Thousands of Miles from Home


Living It Up At The Hotel (Marina)

Yesterday was a day for many japanese firsts. When I went to Andee's host family's house a few weeks ago (seems like forever now) they asked me if I wanted to stay with them at the Marine Hotel (a hotel and spa in Tamano) with a few of their family members who were coming to town for a reunion. They would love to have me because Andee was staying in his own room and having me along wouldn't be any problem.

Andee and his host dad picked me up Saturday around 3:00. Andee's host dad races cars so his Toyota has no back seats, a racing gear shift, and a giant wing. Not to mention a ton a racing stickers. It was cramped but we drove to the hotel in record time (for some reason it seems like Japanese host dads like to drive really fast; Masatoshi is no exception). At the hotel Andee's dad told us that we has a few hours before dinner, so we could visit the nextdoor aquarium or walk along the beach. We took our stuff to the hotel room and struck out for the aquarium.

The marine aquarium of Tamano is well supplied for a small town (being next to the sea probably helps). Among it's many inhabitants were numerous species of fish, octoupus, sea anemone, 5 giant sea turtles (my favorite), a giant otter, pengiuns, and for some reason, two monkeys (why not, really?). The collection also included a large assortment of sea shells, fossils, and a stuffed bird that reminded me of the Tsuyama Wonder Museum. Above the entrance to the aquarium was a full whale skeleton. Andee and I browsed the aquarium, took some photos, then walked to the beach to catch the sunset.

This particular evening the sun set behind a layer of coulds, which make for a very picturesque moment. Shibukawa beach, alongside the Marine Hotel, is not the largest of beaches in Japan. It's actually quite small, but the view was not to be missed. Mountains envelop the shore like a cove, with the Seto-Ohashi bridge visible in the distance.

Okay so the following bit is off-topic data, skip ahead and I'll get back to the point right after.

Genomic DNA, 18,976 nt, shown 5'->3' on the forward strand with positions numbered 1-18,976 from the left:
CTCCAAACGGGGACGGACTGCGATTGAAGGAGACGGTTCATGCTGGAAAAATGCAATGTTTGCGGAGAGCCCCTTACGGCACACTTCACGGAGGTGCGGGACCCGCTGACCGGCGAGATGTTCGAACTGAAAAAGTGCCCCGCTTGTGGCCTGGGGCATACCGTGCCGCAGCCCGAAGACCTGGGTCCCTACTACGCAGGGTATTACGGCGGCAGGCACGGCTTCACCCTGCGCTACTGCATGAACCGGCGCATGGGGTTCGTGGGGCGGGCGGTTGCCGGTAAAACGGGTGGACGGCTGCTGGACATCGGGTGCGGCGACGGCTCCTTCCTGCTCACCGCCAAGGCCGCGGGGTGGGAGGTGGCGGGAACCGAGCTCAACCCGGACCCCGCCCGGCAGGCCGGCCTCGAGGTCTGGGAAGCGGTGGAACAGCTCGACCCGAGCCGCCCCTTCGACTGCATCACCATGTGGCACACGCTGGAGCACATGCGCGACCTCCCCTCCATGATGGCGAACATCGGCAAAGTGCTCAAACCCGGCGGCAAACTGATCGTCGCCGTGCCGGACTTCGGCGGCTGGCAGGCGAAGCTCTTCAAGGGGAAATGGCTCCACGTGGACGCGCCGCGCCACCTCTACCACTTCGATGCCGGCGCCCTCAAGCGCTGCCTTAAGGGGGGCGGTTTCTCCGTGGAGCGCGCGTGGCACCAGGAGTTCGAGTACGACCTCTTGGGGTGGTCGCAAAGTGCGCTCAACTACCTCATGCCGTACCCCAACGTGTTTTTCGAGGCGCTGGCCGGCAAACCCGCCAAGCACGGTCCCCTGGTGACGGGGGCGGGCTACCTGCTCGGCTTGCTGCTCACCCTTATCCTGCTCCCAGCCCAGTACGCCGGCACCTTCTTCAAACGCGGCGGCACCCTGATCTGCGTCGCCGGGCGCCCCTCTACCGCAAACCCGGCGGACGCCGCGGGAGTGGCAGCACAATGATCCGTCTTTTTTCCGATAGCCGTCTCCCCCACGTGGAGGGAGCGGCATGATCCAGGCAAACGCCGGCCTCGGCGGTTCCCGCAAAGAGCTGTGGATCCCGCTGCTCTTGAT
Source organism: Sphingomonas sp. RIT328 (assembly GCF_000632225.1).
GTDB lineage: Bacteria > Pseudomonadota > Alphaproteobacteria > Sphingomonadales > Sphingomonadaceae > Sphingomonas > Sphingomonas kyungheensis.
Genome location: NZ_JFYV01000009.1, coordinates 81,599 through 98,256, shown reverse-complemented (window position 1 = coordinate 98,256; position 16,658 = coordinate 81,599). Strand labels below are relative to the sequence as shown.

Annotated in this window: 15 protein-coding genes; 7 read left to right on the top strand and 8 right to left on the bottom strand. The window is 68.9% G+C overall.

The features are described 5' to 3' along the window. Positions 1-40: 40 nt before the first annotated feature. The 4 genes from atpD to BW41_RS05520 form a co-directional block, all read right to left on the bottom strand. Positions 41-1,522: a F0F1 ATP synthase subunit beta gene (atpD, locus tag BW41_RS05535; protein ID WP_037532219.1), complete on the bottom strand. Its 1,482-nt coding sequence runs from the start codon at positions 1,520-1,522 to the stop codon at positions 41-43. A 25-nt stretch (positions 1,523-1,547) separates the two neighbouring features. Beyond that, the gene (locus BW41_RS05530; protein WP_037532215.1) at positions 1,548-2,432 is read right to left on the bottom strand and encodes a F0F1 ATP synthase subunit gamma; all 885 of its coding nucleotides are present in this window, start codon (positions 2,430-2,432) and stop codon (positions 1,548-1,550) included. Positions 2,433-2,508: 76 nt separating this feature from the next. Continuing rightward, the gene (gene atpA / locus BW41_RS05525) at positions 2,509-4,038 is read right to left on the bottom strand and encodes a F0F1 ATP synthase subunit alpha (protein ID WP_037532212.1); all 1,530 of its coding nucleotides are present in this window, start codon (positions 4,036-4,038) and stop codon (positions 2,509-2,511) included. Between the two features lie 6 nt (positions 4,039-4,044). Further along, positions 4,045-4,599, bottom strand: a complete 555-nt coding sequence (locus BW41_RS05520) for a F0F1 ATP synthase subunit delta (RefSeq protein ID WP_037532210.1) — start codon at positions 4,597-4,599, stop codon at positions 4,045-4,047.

Back at the hotel Andee and I changed into the hotel's outfit, a very japanese yukata (robe) and hanten (half-jacket). Japanese hotels, unlike American hotels, provide their own outfit that many guests prefer to wear. The hotel is built over a natural hot spring, so there is both an indoor pool and onsen (public bath) where guests can relax. Before dinner Andee and I swam in the pool and enjoyed the outdoor hot tub. In the hot tub the crash of the waves could be heard in the distance, (insert reflective poem here).

I may have injured myself while eating. The hotel provided a massive buffet, called Viking. Viking is the japanese word for buffet; it's very similar to a Viking feast following the sack and pillage of a town (minus battles to the death during dessert). Andee's whole family gathered at a giant table and after I was introduced to everyone the feast began. Of the dishes I remeber, there was sushi, sashimi, chicken, potatoes, steak, spaghetti, shrimp, rice, bread, soups, salads, pork, and vegetables. That's just the main course. For dessert, there were cakes, puddings, ice cream, fruit, sorbet, and anko (a sweet bean paste that I increasingly crave). I was very glad to be wearing the hotel's loose fitting clothing because I stuffed myself. During dinner, two women played the piano and oboe (it probably wasn't an oboe but I am clueless when it comes to wind instruments). Regardless it was great.

After dinner, and a considerable rest, Andee and I went to relax in the onsen. Onsen, for those who have not been to japan, is a public bath. However, before entering the bath you wash your body, so it's more like a public hot-water soaking area. In my opinion, it feels wonderful. You are naked, and there a bunch of other naked people there, but I didn't feel insecure. Next to the extremely hot water is a pool with (that's right) extremely cold water. Moving between these two pools and the outside hot spring was quite soothing. There was also a large supply of body washes and soaps to choose from before and after using the onsen. I washed my hair with something black, and my body with something silver, the color of liquid metal.

After returning to our hotel room, Andee and I watched the evening movie, Terminator 2 (the voice dubbing in Japanese was really amusing, but we ended up watching in english). The next morning I ate an equally huge breakfast at the buffet. Andee and I took another trip to the onsen, which was considerably less crowded in the morning. After thanking Andee's host family for the wonderful opportunity to spend the evening at the spa and hotel, Shoko picked me up for Sunday's festivities (which will be the topic of another entry). Hint: Katanas.

As of today I have been in Japan 3 months.


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